“Tell me what’s happening in New York,” they ask. “What does it look like? Describe it to me.”

But, can you? Really?

“Loud,” you say.

But so is the TV if you turn the volume all the way up. So is Stanford Stadium when it is full of the red and black faithful. So is the sound of a jet taking off or a baby crying in the middle of the night or the sound of your own heartbeat in the middle of a game of hide and seek. But can you really say all of these things are the same?

“Bright,” you say.

But so is the flash on a camera. So is the burst if lightning in the middle of the night and the pen light the doctor uses to check your eyes. So is the sunrise and the reflection of it off the freshly fallen snow. But can you really say all of these things are the same?

“Busy,” you say.

But so is every family in America the day before Christmas. So is every college student the week before finals. So is the grocery store clerk when several people call in late for work. So are ant hills and business men and pastors and kids building towers out of legos. But can you really say all of these things are the same?

“Big,” you say.

But so is the mountain in your backyard. So is the kitchen counter when you’re four and can’t reach the top. So is the ocean and the project due next week. So, is the hamburger you just cooked and the spider you just stepped on. But can you say all of these things are the same?

No, because stepping into Times Square is like stepping into a world bigger than the world. You Immediately feel small even in your normal sized self because normal is dwarfed by the hugeness of it all as if the buildings themselves may just grow legs and arms and feet and beards and squish the normal right out of you.

People are drawn to New York perhaps because someone said they should go or they want to walk the same streets millions of celebrities have and in some way feel connected to them or because they saw it in a movie or there was a whisper of the promise of the American dream, or perhaps because it is big and the vastness of the whole things makes the storms in our own hearts seem a little more manageable. They seem, if just for a second or a day or a week, small enough for us to handle, small enough for us to make sense of.

Then there is the paradox of the whole thing and perhaps this is what draws us because a paradox makes us stop, if just for the time it takes to think a thought, and consider the truth of the seemingly unrelated things. And we like paradoxes because they break us out of the normal and the mundane and the rhythm of our everyday. They invite us to hope in something new, something more, something beyond what we can see.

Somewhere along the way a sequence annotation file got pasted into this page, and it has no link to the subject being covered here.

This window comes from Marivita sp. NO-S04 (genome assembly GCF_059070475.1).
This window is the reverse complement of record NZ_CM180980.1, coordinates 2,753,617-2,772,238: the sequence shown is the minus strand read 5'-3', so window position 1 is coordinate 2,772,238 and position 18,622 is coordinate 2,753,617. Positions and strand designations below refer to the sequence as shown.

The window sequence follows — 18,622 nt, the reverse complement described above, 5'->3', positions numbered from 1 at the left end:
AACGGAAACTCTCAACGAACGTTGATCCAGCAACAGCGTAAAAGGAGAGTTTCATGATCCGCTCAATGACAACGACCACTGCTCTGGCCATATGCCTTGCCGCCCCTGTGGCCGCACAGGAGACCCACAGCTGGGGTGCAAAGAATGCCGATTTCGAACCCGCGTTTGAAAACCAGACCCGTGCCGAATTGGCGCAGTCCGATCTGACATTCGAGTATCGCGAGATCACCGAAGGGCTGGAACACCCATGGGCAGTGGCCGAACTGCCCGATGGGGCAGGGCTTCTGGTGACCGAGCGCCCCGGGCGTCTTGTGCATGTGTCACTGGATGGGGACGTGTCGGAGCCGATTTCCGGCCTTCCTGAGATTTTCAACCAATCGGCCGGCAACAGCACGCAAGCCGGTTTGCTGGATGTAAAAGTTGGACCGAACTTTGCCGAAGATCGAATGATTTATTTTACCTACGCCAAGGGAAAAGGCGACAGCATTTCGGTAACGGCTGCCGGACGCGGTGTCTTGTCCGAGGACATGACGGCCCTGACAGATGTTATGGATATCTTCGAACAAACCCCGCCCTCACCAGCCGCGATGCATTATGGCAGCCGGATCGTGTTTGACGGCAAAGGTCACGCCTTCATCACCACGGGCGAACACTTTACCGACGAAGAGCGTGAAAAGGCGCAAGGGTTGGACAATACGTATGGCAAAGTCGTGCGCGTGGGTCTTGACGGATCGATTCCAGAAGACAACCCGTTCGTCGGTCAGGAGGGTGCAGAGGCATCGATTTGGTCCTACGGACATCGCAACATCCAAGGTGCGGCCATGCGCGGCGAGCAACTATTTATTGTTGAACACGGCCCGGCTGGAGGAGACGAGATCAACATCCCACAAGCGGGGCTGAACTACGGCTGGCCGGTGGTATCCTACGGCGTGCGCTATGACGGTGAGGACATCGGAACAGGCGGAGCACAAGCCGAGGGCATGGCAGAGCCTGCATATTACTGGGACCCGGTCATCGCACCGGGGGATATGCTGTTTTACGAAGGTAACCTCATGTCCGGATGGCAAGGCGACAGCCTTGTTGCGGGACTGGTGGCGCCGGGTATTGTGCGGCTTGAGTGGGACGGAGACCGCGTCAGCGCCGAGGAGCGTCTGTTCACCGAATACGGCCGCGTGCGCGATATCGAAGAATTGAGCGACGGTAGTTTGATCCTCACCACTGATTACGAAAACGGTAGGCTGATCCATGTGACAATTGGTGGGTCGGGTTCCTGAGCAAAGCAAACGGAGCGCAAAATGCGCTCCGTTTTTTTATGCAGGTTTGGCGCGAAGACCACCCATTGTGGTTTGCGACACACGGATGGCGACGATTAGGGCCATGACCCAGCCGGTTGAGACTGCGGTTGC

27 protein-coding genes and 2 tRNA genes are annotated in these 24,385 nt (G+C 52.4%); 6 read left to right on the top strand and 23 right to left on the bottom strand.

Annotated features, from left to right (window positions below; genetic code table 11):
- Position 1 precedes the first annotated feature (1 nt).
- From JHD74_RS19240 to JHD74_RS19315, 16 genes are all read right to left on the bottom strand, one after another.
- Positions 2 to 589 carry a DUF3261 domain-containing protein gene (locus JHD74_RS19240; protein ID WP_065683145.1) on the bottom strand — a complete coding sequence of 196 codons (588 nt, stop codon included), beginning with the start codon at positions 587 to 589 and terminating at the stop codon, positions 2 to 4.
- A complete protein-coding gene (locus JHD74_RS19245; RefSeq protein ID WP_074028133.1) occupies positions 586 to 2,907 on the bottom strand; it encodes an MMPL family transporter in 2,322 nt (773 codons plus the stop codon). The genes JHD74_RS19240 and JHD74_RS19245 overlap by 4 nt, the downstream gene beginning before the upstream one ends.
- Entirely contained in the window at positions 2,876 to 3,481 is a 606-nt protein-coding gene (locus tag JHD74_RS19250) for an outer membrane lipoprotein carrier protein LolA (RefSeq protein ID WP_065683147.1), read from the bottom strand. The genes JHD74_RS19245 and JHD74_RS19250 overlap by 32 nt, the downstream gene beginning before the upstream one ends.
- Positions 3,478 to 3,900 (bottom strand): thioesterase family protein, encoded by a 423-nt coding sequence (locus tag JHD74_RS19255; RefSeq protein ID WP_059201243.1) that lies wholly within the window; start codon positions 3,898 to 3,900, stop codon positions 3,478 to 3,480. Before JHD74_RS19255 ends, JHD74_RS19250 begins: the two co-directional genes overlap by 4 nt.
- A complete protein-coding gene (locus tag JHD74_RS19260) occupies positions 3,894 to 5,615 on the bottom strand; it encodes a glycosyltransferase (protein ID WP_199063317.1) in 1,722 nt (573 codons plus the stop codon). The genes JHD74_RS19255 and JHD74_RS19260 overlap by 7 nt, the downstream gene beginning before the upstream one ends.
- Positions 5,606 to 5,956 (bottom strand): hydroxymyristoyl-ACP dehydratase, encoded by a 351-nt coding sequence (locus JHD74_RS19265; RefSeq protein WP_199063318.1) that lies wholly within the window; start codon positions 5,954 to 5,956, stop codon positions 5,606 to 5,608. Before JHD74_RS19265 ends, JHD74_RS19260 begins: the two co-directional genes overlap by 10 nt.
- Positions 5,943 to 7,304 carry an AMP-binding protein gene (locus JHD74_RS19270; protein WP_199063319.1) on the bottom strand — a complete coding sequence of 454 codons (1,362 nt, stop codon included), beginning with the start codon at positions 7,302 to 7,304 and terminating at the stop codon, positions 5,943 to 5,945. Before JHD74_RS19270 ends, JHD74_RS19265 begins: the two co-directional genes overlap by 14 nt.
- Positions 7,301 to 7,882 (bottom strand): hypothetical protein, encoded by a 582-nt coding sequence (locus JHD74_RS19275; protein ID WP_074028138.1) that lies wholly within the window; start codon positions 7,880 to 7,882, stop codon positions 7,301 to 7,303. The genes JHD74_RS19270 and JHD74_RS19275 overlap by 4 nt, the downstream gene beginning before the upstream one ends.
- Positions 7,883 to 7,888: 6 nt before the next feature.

When you stand in the middle of Time’s Square, slowly spinning in circles as your mind tries to grasp the loudness and the brightness and the busyness and the bigness of the whole thing, you can’t help but notice the paradox of it all. Buildings that have stood for years and years and years beg of a time when the nation was still deciding who it wanted to be. It beckons us to a time when men built things with their hands and soldiers lined the streets on the way to war and the roar of industry allowed us to grow up and not out. And yet the buildings are there today, standing as ancient sentinels to when the times were different; standing there with a patchwork of scaffolding as the new world tries to drag the old world along with it. There they are, beautiful in their own right, crumbling and breaking and falling down as if the hope of the past for a better future is crumbling with them. And now they stand, in the middle of Times Square, covered by four and five story LED screens, flashing advertisements and messages that the better future we hoped for is still there, we just need the thing they are blinding us with.

And so there it is; the paradox of the whole thing. Old, romantic, breaking buildings covered on the outside with awe-inspiring, spine-tingling, loud technology. The old set next to the new.

But these are just words on a page and you really have no idea what I’m talking about. Just like I have no idea what the people in Joplin or Tuscaloosa mean when they say everything they had ever known was destroyed by a tornado. Just like I have no idea how truly terrible a volcano is or how truly beautiful the birth of your son is. They are just words on a page unless I have been there too and can give them flesh and blood and life.